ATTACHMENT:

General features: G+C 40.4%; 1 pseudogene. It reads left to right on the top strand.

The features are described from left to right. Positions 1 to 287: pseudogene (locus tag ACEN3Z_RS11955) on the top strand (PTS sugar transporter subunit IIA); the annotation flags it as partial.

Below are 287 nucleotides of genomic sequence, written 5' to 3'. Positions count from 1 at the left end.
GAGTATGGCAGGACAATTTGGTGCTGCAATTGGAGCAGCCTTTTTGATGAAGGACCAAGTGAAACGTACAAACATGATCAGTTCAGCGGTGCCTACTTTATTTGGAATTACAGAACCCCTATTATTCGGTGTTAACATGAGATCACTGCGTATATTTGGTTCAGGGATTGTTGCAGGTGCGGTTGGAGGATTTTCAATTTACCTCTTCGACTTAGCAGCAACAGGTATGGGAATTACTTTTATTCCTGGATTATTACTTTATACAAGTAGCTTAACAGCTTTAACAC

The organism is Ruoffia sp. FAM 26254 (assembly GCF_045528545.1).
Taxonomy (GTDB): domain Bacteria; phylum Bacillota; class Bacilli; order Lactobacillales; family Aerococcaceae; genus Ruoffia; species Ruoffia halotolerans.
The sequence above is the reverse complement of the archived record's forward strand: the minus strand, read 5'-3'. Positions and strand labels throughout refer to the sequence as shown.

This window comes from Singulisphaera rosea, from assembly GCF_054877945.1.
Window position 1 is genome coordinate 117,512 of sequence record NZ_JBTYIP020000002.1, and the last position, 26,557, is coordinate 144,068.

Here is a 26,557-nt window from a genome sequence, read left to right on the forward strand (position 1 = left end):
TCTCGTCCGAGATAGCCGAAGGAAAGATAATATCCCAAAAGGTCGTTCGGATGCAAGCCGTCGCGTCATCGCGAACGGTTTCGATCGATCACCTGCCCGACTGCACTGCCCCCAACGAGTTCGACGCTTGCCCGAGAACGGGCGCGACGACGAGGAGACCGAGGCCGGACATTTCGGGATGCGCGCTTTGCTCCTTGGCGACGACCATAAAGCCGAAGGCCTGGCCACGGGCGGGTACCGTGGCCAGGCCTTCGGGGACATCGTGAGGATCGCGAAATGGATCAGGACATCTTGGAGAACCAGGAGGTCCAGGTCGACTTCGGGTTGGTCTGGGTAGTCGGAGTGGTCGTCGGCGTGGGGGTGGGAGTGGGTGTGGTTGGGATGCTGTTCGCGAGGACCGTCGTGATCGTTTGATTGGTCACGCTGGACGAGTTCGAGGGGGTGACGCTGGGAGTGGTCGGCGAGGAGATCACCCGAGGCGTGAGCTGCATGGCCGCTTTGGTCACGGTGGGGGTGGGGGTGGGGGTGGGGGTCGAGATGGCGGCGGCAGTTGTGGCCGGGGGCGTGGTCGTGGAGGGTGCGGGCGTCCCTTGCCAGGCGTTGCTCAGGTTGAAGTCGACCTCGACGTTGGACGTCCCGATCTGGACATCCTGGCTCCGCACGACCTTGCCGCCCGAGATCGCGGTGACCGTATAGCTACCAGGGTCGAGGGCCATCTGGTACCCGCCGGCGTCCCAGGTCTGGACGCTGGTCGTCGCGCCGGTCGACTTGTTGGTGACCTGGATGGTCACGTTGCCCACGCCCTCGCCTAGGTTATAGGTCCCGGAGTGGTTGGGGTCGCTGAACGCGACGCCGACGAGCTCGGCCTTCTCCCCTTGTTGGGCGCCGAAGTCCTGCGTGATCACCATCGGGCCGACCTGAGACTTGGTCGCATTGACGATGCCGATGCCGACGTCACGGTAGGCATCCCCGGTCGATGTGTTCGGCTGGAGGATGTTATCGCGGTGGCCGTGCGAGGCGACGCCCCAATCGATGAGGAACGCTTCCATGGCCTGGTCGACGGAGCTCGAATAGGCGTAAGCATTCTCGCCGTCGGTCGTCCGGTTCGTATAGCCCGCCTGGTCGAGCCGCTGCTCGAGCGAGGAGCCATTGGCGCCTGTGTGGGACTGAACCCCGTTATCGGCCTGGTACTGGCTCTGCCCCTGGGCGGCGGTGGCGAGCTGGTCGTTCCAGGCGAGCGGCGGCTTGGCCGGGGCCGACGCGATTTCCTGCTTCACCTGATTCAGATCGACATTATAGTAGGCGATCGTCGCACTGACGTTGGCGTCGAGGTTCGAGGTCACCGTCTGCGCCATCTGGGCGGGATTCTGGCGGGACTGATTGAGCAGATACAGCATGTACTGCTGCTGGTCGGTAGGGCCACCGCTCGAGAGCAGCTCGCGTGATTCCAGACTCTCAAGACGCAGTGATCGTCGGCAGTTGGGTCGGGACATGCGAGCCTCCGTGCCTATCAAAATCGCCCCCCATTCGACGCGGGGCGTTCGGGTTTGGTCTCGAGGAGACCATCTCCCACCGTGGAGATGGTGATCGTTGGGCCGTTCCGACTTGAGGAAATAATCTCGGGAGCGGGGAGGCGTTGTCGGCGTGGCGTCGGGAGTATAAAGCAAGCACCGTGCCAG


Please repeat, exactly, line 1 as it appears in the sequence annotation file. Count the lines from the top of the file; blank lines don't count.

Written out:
General features: G+C 40.4%; 1 pseudogene. It reads left to right on the top strand.